Sacred cows in D.C.'s child services budget
Ideally, a budget crisis would bring out the best in our public officials — a search for creative solutions and a willingness to take on even the most sacred cows to spare those who will suffer most as belts tighten and axes fall.
Not in the District, where, as part of a battle over closing a gap in the current budget, public officials pitted one of the groups most in need, impoverished children at risk of being placed in foster care, against another, children already in foster care. Meanwhile, alternative cuts that might advance the public good even as they save money were never even discussed.
First came Roque Gerald, who runs the D.C. Child and Family Services Agency (CFSA). He proposed cutting in half a program that provides basic help to grandparents and other relatives who have custody of children. These are children who have not come to the attention of the CFSA — yet. The idea is that with a little basic help, it can stay that way. The grandparents won’t be forced to surrender the children because they can’t afford to care for them and won’t be plunged into poverty so severe that the CFSA would confuse it with “neglect” and take the children away.
Gerald also proposed deep cuts in the Healthy Families Thriving Communities Collaboratives, which provide help to families that otherwise might lose their children to foster care. The collaboratives are a key component of the District’s decades-long effort to turn around its child welfare system.
Then came D.C. Council member Tommy Wells, who amended Gerald’s proposal to restore some, but not all, of these cuts. But he did it in part by making deeper cuts to programs to serve children already in foster care.
That upset Gerald. In a letter to the D.C. Council, Gerald wrote that “the widespread belief that grandparent subsidies prevent entry into the child welfare system does not hold up under scrutiny. As you know, the mandate of the child welfare system is to protect and serve children who have been maltreated, and this is simply not the situation of the overwhelming majority of children being raised by their grandparents.”
If torturing logic were a war crime, that statement would get Gerald hauled before an international tribunal.
Every prevention program serves children who have not been maltreated. Maltreatment is what the prevention programs are created to prevent. That’s why they’re called prevention programs. Gerald’s logic is like saying a rent subsidy program doesn’t prevent homelessness because all of the people getting the subsidies are living in apartments.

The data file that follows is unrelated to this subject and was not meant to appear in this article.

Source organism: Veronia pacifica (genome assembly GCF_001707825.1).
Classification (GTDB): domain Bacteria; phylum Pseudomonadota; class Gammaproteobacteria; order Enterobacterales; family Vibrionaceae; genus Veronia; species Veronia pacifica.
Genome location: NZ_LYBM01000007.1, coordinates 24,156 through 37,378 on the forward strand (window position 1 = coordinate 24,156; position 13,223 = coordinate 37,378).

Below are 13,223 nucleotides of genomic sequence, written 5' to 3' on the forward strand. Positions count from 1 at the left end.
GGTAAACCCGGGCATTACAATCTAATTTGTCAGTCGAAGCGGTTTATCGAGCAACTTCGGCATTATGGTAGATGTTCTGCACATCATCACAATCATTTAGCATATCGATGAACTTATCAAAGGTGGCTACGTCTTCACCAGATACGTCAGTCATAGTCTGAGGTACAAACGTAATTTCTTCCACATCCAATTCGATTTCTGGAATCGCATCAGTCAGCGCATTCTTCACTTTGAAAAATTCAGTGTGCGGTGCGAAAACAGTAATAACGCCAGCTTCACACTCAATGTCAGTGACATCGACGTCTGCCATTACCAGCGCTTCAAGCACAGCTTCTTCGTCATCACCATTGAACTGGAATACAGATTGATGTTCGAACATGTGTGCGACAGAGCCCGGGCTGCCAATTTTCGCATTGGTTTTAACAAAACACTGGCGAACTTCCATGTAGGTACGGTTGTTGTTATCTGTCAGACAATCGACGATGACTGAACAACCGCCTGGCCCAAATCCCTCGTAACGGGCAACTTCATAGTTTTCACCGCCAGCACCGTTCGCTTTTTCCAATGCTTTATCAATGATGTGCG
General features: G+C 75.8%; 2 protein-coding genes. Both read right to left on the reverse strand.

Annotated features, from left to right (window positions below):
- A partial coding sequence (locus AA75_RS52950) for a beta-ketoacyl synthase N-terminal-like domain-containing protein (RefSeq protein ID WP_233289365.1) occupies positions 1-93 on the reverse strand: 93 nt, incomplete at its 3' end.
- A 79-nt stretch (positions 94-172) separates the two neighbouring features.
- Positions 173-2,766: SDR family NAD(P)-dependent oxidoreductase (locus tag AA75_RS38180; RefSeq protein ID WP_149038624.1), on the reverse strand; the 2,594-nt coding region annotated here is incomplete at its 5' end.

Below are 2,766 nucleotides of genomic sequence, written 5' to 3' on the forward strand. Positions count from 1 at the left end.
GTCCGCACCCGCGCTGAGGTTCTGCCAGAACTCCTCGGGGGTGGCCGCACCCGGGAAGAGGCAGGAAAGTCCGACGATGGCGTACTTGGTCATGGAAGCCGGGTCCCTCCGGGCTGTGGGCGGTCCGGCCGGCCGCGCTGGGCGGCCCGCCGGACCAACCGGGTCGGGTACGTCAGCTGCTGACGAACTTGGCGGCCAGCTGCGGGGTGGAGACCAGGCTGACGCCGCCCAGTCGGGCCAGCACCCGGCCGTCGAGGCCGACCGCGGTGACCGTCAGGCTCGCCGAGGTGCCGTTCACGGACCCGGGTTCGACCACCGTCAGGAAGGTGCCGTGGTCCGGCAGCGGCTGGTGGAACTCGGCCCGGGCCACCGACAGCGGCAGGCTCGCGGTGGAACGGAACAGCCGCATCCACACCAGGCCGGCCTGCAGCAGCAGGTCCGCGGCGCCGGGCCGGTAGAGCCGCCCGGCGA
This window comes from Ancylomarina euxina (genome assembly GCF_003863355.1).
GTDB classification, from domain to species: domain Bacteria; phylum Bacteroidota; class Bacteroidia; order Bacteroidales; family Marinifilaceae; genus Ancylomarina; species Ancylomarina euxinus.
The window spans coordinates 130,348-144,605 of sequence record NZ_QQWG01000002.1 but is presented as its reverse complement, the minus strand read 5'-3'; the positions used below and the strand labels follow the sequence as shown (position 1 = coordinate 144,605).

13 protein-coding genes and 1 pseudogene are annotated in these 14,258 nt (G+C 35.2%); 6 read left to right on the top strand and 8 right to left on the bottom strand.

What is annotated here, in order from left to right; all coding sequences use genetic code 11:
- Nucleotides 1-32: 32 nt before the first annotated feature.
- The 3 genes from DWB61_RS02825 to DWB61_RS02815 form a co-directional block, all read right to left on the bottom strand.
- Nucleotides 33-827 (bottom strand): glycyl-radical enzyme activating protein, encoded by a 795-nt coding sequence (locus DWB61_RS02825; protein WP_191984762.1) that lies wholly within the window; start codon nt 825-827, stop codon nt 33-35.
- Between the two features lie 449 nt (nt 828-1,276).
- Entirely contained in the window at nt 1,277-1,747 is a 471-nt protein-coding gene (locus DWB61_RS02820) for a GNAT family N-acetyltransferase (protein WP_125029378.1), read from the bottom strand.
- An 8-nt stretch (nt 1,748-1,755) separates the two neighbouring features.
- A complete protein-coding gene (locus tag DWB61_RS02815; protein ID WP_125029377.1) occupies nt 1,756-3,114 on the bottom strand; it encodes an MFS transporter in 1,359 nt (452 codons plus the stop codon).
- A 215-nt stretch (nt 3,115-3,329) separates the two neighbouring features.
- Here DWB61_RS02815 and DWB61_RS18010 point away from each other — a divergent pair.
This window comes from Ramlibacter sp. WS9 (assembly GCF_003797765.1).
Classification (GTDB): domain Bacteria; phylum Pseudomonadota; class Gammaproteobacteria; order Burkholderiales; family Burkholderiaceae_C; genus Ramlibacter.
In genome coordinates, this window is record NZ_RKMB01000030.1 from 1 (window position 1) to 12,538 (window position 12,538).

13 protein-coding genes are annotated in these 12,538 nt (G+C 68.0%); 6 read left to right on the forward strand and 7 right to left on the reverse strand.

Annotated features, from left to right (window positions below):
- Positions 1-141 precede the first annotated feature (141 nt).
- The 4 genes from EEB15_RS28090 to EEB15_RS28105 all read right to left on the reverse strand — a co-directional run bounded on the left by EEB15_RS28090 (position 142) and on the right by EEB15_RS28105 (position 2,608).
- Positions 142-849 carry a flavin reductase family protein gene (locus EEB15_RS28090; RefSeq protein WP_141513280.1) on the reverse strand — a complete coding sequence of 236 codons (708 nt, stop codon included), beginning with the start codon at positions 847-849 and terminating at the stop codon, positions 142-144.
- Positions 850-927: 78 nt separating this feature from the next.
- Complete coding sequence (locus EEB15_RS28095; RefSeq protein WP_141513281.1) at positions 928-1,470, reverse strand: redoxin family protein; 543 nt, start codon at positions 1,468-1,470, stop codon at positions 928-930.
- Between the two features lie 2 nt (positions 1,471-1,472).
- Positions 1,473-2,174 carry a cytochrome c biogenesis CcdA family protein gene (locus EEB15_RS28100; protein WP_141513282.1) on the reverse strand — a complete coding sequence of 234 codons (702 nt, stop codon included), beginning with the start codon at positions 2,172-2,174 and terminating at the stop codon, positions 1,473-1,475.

Of course not every child whose grandparents lost their help would wind up in foster care — most grandparents will move heaven and earth to avoid that. But given how much more foster care costs, by one estimate five times more than the typical grandparent subsidy, it wouldn’t take all that many to use up all the “savings” from this cut.
But Gerald is right to complain that Wells’s alternative deepens cuts for programs to help foster children.
All of these cuts could be restored if D.C. stopped relying so heavily on both the worst form of substitute and the most expensive: group homes and institutions. The independent court monitor overseeing the District’s child welfare consent decree has found that “a substantial and unacceptably high” number of children are placed in such facilities, in violation of the decree.
It’s not just the CFSA that overuses this form of care.
In 2009, University Legal Services reported that, at any given time, various D.C. government agencies warehouse proportionately more children in so-called “residential treatment centers” than any state except South Dakota. ULS notes that the institutions “tend to be far from the District, expensive, abusive, and most importantly, generally ineffective” — and they cost $250 per day per child.
The waste doesn’t stop there. The group suing the CFSA, an organization that calls itself Children’s Rights, crusades all over the country for fat pay raises for the foster parents who take in poor people’s children. It argues that foster parents should be reimbursed not only for the basics but also for every toy, game, movie ticket and amusement park ride they buy for a foster child.
Only two places in America already lavish this much money on foster parents — and one of them is the District. In fact, the District pays foster parents significantly more than they need to provide all of this.
Yet somehow, Tommy Wells and Roque Gerald can’t think of anything better to do than to pit one group of poor children against another to fight over the leftovers — after the residential treatment centers, the group homes and the middle-class foster parents get more than they need.
The writer is executive director of the National Coalition for Child Protection Reform.
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